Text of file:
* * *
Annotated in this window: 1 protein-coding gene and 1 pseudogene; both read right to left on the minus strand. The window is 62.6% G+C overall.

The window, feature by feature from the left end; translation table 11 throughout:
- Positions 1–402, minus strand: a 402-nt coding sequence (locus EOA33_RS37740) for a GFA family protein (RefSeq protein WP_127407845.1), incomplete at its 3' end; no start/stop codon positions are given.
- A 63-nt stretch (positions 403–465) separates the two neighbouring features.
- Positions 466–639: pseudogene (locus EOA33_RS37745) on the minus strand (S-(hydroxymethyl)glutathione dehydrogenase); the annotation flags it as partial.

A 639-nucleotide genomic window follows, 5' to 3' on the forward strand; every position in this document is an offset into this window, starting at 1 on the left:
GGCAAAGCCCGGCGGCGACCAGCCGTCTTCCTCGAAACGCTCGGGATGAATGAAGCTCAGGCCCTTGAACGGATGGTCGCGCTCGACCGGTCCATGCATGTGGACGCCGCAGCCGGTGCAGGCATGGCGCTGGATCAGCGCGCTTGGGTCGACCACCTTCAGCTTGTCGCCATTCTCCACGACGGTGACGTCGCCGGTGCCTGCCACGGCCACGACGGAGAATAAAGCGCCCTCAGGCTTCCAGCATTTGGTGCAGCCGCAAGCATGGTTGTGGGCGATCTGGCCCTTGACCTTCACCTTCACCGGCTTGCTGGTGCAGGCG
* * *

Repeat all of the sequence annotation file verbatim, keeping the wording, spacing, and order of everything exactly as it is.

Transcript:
Annotated in this window: 1 protein-coding gene and 1 pseudogene; both read right to left on the minus strand. The window is 62.6% G+C overall.

The window, feature by feature from the left end; translation table 11 throughout:
- Positions 1–402, minus strand: a 402-nt coding sequence (locus EOA33_RS37740) for a GFA family protein (RefSeq protein WP_127407845.1), incomplete at its 3' end; no start/stop codon positions are given.
- A 63-nt stretch (positions 403–465) separates the two neighbouring features.
- Positions 466–639: pseudogene (locus EOA33_RS37745) on the minus strand (S-(hydroxymethyl)glutathione dehydrogenase); the annotation flags it as partial.

A 639-nucleotide genomic window follows, 5' to 3' on the forward strand; every position in this document is an offset into this window, starting at 1 on the left:
GGCAAAGCCCGGCGGCGACCAGCCGTCTTCCTCGAAACGCTCGGGATGAATGAAGCTCAGGCCCTTGAACGGATGGTCGCGCTCGACCGGTCCATGCATGTGGACGCCGCAGCCGGTGCAGGCATGGCGCTGGATCAGCGCGCTTGGGTCGACCACCTTCAGCTTGTCGCCATTCTCCACGACGGTGACGTCGCCGGTGCCTGCCACGGCCACGACGGAGAATAAAGCGCCCTCAGGCTTCCAGCATTTGGTGCAGCCGCAAGCATGGTTGTGGGCGATCTGGCCCTTGACCTTCACCTTCACCGGCTTGCTGGTGCAGGCG